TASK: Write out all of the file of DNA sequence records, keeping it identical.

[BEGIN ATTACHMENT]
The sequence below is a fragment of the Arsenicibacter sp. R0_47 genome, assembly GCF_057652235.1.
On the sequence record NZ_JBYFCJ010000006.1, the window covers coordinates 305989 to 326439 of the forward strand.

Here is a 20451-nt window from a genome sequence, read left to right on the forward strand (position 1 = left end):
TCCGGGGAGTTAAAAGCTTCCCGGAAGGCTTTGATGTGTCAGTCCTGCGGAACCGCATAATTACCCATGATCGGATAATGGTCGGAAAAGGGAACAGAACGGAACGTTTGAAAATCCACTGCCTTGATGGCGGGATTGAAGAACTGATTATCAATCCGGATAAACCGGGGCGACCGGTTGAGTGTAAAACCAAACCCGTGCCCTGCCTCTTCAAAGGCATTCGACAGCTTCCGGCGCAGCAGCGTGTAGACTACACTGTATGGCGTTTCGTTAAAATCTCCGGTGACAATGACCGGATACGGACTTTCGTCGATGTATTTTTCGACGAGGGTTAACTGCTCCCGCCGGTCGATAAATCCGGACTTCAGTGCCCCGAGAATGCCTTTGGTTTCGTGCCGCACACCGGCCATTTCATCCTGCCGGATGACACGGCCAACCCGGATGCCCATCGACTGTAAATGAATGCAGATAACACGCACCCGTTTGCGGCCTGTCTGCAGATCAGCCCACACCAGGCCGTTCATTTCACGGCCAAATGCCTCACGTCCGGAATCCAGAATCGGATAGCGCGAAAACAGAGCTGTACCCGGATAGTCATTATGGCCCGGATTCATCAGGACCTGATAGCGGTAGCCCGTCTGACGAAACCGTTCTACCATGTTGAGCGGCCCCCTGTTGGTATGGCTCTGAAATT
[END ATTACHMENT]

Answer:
The sequence below is a fragment of the Arsenicibacter sp. R0_47 genome, assembly GCF_057652235.1.
On the sequence record NZ_JBYFCJ010000006.1, the window covers coordinates 305989 to 326439 of the forward strand.

Here is a 20451-nt window from a genome sequence, read left to right on the forward strand (position 1 = left end):
TCCGGGGAGTTAAAAGCTTCCCGGAAGGCTTTGATGTGTCAGTCCTGCGGAACCGCATAATTACCCATGATCGGATAATGGTCGGAAAAGGGAACAGAACGGAACGTTTGAAAATCCACTGCCTTGATGGCGGGATTGAAGAACTGATTATCAATCCGGATAAACCGGGGCGACCGGTTGAGTGTAAAACCAAACCCGTGCCCTGCCTCTTCAAAGGCATTCGACAGCTTCCGGCGCAGCAGCGTGTAGACTACACTGTATGGCGTTTCGTTAAAATCTCCGGTGACAATGACCGGATACGGACTTTCGTCGATGTATTTTTCGACGAGGGTTAACTGCTCCCGCCGGTCGATAAATCCGGACTTCAGTGCCCCGAGAATGCCTTTGGTTTCGTGCCGCACACCGGCCATTTCATCCTGCCGGATGACACGGCCAACCCGGATGCCCATCGACTGTAAATGAATGCAGATAACACGCACCCGTTTGCGGCCTGTCTGCAGATCAGCCCACACCAGGCCGTTCATTTCACGGCCAAATGCCTCACGTCCGGAATCCAGAATCGGATAGCGCGAAAACAGAGCTGTACCCGGATAGTCATTATGGCCCGGATTCATCAGGACCTGATAGCGGTAGCCCGTCTGACGAAACCGTTCTACCATGTTGAGCGGCCCCCTGTTGGTATGGCTCTGAAATT